The Special Forces regiment involved has a long and until now uncontroversial history. The situational context is therefore important to understand how this could have happened. Most of the alleged war crimes took place in 2009-11, at the beginning of the US “surge” authorized by President Barack Obama. Violence escalated, as did civil casualties. Under US general David Petraeus, the international forces under ISAF command adopted a pro-active, ‘enemy-centric’ approach dubbed “kill-or-capture” strategy. Its purpose was to clear as many Taliban leaders and suspected supporters from the field as possible. These were the years of frequent night raids, generating protests from President Hamid Karzai and numerous claims from Afghans and human rights organizations that unarmed civilians and defenceless persons of all ages and both gender were being killed.
Most of the alleged war crimes took place in 2009-11, at the beginning of the US “surge” authorized by President Barack Obama.
The mounting civilian casualties were partly due to faulty intelligence. Given the extraordinarily complicated socio-political landscape of Afghanistan, this was not surprising. The Australian report actually admits that some operations were lacking in “actionable intelligence”.
The difficulties and risks of fighting a counter-insurgency war in a foreign setting have led some Australian commentators to conclude that the country should not have participated militarily in this phase of the conflict. The official IGADF report does not go this far, but it cautions against the use of Special Forces in protracted military operations abroad. The implicit reason is that the special characteristics of the Special Forces may lead to transgression in the use of military force.
The Australian report creates a dent in the heavy armour of impunity that has surrounded the international pursuit of the war in Afghanistan. The Afghanistan Independent Human Rights Commission has recently called on other nations, especially the US and UK, to follow the Australian example and open inquiries to investigate possible unlawful killings by their forces in Afghanistan. The Commission singles out the UK Special Forces as persons of particular interest. Neither the US nor the UK has made moves in this direction, but some Australians are hopeful. “We may be the first, but we will not be the last , ” as one defense representative said.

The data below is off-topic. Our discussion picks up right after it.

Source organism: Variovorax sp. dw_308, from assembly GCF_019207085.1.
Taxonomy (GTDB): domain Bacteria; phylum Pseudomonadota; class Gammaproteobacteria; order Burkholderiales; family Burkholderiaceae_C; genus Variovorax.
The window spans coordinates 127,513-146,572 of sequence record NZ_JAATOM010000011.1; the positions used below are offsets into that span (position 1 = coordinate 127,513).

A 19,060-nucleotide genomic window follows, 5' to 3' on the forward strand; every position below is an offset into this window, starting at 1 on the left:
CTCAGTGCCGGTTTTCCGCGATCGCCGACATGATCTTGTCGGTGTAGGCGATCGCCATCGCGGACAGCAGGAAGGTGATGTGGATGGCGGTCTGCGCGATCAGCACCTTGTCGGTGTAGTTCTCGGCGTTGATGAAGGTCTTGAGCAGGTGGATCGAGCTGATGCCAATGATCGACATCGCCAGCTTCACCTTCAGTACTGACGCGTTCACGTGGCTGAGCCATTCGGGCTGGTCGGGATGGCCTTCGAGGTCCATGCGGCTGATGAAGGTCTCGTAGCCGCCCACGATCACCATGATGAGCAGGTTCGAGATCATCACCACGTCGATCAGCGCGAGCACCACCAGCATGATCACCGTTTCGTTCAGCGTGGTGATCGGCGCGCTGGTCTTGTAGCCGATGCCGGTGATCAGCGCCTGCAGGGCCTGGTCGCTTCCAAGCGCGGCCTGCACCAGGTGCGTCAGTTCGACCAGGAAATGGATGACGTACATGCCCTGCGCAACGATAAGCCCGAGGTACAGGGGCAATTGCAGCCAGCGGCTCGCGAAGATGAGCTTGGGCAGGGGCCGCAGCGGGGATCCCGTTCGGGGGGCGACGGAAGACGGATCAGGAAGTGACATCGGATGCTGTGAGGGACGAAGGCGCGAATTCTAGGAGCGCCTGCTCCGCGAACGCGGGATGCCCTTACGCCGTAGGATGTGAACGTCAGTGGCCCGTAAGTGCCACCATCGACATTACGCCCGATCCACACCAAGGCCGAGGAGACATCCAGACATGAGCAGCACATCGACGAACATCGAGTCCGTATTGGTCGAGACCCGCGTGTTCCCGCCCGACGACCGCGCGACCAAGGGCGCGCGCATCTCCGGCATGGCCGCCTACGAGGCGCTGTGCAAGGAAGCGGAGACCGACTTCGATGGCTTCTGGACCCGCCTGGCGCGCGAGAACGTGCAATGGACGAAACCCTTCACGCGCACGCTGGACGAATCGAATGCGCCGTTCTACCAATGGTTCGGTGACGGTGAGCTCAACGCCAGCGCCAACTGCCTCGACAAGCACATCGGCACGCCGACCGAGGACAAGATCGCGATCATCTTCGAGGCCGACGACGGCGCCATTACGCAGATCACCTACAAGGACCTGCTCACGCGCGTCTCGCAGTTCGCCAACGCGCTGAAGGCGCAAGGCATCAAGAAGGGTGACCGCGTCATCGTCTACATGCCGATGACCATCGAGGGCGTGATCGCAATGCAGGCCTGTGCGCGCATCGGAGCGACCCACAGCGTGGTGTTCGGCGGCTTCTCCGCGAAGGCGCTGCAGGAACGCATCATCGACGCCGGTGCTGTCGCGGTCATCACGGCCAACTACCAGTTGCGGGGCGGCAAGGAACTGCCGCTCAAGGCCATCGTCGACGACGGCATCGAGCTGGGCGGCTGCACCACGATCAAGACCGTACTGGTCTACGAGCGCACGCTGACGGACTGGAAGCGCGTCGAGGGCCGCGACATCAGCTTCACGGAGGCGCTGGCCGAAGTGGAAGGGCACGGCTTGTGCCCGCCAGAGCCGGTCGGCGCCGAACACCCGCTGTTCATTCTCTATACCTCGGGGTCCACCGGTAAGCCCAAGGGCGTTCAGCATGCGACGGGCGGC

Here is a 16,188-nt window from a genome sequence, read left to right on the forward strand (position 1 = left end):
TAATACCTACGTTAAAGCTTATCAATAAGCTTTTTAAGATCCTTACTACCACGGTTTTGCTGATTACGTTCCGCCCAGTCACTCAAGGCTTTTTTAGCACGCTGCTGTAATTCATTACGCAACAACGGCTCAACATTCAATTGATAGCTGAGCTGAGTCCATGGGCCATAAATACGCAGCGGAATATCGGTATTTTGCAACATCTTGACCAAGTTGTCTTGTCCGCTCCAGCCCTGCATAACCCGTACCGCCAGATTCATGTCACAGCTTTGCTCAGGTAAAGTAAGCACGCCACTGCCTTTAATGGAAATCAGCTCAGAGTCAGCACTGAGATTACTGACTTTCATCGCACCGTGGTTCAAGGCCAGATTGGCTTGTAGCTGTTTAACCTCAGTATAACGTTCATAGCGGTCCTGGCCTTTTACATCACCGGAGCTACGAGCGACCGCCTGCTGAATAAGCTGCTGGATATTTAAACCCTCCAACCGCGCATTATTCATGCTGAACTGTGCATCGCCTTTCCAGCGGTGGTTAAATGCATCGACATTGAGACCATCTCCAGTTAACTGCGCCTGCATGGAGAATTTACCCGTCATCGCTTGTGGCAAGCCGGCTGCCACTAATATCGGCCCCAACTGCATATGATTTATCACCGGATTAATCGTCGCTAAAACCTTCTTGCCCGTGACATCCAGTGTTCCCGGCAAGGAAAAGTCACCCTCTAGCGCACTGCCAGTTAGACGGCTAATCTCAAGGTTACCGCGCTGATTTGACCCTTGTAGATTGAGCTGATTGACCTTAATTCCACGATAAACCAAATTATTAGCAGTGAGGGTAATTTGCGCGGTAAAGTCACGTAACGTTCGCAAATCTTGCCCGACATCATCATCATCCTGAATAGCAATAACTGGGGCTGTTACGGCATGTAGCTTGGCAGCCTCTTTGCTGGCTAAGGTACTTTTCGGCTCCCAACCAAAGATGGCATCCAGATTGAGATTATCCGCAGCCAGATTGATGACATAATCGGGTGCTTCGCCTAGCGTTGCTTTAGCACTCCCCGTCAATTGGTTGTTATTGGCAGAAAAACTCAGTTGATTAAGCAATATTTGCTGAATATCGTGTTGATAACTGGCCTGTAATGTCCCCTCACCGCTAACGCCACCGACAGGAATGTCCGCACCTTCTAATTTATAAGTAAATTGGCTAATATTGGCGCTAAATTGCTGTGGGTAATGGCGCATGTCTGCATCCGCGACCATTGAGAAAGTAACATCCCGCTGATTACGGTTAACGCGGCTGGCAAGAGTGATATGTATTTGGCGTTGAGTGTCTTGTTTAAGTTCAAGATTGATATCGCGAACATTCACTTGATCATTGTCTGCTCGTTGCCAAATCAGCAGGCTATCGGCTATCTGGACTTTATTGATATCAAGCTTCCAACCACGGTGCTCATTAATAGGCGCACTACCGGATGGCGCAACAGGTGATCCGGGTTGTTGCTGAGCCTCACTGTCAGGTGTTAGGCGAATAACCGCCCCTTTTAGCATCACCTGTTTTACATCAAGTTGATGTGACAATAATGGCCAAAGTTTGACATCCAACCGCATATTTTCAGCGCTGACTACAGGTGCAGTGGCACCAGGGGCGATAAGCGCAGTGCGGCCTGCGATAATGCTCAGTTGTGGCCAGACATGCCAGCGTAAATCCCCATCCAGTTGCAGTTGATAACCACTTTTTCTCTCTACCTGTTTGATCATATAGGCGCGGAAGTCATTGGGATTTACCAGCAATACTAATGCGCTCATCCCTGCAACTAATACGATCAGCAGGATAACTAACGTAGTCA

The Australian report creates a dent in the heavy armour of impunity that has surrounded the international pursuit of the war in Afghanistan.
What made the Australian inquiry possible? The key factor is strong commitment by the military leadership to seriously examine early rumours, reports by a military whistle-blower, and media investigations. Once the commitment was made, more members of the Special Forces broke the organization’s code of silence to co-operate with the Inspector-General’s team. The team itself was led by a judge with a concurrent high military rank in the reserves, Paul Brereton.
Brereton recommends criminal prosecution of 19 of the 25 perpetrators against whom evidence is considered sufficiently strong to hold up in a civilian Australian court. The incentives to prosecute are strong – for a start, the alternative may be an arrest warrant from the International Criminal Court. Yet the judicial road will be long and uncertain. Some of Brereton’s witnesses may not wish to be cross-examined in a civil court. Collecting evidence in cases that will be more than ten years old is difficult. Some defendants are expected to plead mental health defenses due to long and multiple deployments.
The political context creates more uncertainty. Powerful conservative-nationalist forces in the country are already mobilizing politically and raising money for a legal fund to assist those accused.
This blog post is written by Astri Suhrke, Senior researcher emerita at CMI.